Writing, Radio, and Aurality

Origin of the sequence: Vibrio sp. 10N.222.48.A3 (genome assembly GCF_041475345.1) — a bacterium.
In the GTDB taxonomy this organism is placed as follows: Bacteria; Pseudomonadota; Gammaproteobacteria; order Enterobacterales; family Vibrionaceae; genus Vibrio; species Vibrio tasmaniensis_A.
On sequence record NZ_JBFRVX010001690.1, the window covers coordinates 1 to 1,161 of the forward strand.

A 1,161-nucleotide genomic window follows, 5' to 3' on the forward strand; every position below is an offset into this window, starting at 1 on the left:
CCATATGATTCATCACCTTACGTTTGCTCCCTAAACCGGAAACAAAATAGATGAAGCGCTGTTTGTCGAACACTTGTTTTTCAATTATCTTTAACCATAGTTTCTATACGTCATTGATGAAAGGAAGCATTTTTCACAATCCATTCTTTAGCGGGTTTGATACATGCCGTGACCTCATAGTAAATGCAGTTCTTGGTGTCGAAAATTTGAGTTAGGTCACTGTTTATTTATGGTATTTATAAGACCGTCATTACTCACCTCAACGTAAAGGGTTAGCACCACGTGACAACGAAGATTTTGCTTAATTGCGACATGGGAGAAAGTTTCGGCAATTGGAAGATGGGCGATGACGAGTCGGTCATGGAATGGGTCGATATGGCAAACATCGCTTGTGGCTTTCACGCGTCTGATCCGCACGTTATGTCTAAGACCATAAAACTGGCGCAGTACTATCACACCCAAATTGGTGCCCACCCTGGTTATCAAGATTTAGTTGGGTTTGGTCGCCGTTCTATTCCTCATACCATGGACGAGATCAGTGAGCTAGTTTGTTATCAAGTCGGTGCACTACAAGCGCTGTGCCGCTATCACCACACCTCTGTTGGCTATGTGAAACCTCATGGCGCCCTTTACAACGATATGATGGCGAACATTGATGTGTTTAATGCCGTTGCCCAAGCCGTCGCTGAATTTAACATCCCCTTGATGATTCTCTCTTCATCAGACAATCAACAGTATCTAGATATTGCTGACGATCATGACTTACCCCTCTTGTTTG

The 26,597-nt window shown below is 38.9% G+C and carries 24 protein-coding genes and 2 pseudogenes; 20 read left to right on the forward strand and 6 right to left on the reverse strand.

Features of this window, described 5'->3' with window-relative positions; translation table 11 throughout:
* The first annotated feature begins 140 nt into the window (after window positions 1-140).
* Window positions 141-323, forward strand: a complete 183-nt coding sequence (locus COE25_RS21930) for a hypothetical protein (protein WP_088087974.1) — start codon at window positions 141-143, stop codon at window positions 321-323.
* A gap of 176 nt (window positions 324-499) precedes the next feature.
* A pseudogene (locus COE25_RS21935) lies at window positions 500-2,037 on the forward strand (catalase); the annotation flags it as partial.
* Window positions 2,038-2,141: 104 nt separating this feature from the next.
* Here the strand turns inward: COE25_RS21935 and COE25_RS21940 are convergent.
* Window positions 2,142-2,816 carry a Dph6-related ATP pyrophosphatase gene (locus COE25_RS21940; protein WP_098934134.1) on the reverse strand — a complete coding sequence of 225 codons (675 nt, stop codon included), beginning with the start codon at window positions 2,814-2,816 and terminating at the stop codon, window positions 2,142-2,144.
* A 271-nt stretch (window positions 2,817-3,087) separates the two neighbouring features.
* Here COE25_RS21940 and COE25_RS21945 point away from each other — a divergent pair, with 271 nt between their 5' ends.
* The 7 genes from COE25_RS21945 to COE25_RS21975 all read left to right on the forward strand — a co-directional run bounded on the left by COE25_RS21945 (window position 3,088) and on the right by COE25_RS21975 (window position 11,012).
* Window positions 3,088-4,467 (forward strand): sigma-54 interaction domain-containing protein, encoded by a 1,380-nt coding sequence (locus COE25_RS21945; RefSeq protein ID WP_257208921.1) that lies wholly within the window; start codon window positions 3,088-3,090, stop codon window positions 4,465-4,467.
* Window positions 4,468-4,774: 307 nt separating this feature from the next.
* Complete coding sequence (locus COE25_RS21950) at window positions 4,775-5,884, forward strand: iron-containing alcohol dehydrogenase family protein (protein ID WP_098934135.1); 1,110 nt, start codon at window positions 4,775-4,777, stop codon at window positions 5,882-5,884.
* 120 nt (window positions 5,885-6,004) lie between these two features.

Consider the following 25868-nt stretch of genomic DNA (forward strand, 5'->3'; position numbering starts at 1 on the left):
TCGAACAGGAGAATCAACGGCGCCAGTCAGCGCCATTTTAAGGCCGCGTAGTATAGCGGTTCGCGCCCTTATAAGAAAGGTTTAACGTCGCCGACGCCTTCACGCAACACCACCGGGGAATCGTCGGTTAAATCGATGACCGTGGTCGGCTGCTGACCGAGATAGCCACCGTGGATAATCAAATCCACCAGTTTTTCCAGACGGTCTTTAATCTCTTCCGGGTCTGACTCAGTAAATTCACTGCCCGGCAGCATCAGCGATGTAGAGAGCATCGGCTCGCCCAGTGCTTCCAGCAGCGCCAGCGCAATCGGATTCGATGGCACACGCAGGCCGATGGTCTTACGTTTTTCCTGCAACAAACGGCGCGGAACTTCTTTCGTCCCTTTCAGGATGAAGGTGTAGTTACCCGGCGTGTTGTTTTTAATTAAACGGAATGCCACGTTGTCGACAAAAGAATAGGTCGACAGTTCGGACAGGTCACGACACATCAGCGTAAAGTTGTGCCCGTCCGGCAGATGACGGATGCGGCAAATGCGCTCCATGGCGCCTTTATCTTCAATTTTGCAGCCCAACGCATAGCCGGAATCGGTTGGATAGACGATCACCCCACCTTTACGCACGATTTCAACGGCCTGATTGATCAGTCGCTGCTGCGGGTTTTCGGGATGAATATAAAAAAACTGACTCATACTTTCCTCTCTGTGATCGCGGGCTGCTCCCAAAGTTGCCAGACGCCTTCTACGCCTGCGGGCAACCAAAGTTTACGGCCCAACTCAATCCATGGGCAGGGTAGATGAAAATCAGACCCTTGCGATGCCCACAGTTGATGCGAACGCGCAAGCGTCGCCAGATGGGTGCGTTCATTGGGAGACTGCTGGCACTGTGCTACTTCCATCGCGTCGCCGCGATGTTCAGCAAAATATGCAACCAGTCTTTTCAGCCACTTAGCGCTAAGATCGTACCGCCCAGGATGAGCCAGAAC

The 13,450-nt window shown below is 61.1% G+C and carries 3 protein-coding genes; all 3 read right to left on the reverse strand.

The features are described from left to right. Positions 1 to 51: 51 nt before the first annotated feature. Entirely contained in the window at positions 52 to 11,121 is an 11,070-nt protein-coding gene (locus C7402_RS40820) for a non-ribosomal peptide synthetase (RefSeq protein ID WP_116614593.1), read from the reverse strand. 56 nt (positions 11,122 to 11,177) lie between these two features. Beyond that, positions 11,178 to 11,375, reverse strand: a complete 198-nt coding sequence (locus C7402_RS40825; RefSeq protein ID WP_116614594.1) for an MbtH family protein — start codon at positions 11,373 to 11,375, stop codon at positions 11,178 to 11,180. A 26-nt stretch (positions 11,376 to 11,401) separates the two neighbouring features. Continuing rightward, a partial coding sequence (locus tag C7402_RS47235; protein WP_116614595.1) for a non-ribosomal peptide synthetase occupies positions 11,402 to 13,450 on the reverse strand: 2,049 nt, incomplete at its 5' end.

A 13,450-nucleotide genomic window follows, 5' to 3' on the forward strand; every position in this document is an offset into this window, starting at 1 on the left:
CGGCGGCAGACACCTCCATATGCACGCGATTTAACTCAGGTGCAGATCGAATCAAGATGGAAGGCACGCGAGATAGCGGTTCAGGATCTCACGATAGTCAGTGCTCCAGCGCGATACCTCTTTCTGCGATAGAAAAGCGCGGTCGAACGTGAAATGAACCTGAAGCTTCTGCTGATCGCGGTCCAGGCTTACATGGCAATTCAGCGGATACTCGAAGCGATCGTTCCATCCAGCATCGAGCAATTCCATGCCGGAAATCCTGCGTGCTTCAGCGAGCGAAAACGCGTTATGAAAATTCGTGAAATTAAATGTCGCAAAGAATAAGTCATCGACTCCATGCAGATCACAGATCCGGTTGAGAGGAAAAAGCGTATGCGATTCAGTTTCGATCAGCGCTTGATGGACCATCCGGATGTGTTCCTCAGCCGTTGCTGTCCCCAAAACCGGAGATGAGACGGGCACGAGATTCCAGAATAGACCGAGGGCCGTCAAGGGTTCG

In this course, we will explore what it means to write for radio and other aural contexts. The course will involve deep listening, critical analysis, and discussion of narrative texts. We’ll listen to and compare a variety of works across radio genres and from around the world, from the personal narratives on This American Life to the more artistic, thematic pieces being aired internationally on the ABC and the BBC to the Prix Europa and the big-idea stories common to Radiolab and NPR’s Planet Money. All the while, we will be making radio of our own. As we workshop our pieces, we'll mic ourselves closely, examining what happens at the intersection of sound and the written word. What does it mean to give a literal voice to your writing? How will the words you’ve written on paper adapt as they move onto the air? And how is it best to give voice to someone else’s story? Also, sound can mean theatre. When is it ethical to instill drama into a story, and when is it overkill? The technical aspects involved in the course will include microphone techniques, interviewing skills, digital editing, and podcast creation. Our class will work collaboratively with the radio conference being held on campus this fall. Conference speakers will include writers, hosts, and producers from The New York Times, Radiolab, Third Coast International Audio Festival, and APM’s The Truth, who will discuss their works and process. An end-of-semester field trip to WNYC, New York Public Radio, will be planned.